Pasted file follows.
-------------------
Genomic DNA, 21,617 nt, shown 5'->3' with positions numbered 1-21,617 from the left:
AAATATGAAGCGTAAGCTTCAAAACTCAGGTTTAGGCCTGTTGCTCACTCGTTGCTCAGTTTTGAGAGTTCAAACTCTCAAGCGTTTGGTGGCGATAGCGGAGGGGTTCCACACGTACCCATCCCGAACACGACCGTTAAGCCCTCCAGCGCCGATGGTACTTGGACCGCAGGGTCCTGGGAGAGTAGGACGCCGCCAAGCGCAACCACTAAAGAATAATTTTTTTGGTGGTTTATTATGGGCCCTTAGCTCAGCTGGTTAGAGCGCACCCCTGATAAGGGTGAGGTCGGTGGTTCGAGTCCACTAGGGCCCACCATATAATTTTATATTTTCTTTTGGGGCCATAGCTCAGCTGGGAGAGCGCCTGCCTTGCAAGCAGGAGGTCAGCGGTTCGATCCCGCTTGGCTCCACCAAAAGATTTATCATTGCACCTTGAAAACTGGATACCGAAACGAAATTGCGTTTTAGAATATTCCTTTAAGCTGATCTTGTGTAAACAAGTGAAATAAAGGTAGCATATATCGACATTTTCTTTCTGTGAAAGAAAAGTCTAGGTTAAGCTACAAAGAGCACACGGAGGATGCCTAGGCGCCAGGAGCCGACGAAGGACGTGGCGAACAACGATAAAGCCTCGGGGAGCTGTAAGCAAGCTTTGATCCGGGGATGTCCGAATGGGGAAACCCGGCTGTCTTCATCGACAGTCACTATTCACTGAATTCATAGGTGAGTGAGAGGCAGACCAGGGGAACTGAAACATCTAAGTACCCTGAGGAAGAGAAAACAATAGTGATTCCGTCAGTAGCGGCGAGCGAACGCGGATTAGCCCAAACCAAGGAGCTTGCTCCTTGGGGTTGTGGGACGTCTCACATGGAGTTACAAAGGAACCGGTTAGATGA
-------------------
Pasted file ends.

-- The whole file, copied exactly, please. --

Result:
Genomic DNA, 21,617 nt, shown 5'->3' with positions numbered 1-21,617 from the left:
AAATATGAAGCGTAAGCTTCAAAACTCAGGTTTAGGCCTGTTGCTCACTCGTTGCTCAGTTTTGAGAGTTCAAACTCTCAAGCGTTTGGTGGCGATAGCGGAGGGGTTCCACACGTACCCATCCCGAACACGACCGTTAAGCCCTCCAGCGCCGATGGTACTTGGACCGCAGGGTCCTGGGAGAGTAGGACGCCGCCAAGCGCAACCACTAAAGAATAATTTTTTTGGTGGTTTATTATGGGCCCTTAGCTCAGCTGGTTAGAGCGCACCCCTGATAAGGGTGAGGTCGGTGGTTCGAGTCCACTAGGGCCCACCATATAATTTTATATTTTCTTTTGGGGCCATAGCTCAGCTGGGAGAGCGCCTGCCTTGCAAGCAGGAGGTCAGCGGTTCGATCCCGCTTGGCTCCACCAAAAGATTTATCATTGCACCTTGAAAACTGGATACCGAAACGAAATTGCGTTTTAGAATATTCCTTTAAGCTGATCTTGTGTAAACAAGTGAAATAAAGGTAGCATATATCGACATTTTCTTTCTGTGAAAGAAAAGTCTAGGTTAAGCTACAAAGAGCACACGGAGGATGCCTAGGCGCCAGGAGCCGACGAAGGACGTGGCGAACAACGATAAAGCCTCGGGGAGCTGTAAGCAAGCTTTGATCCGGGGATGTCCGAATGGGGAAACCCGGCTGTCTTCATCGACAGTCACTATTCACTGAATTCATAGGTGAGTGAGAGGCAGACCAGGGGAACTGAAACATCTAAGTACCCTGAGGAAGAGAAAACAATAGTGATTCCGTCAGTAGCGGCGAGCGAACGCGGATTAGCCCAAACCAAGGAGCTTGCTCCTTGGGGTTGTGGGACGTCTCACATGGAGTTACAAAGGAACCGGTTAGATGA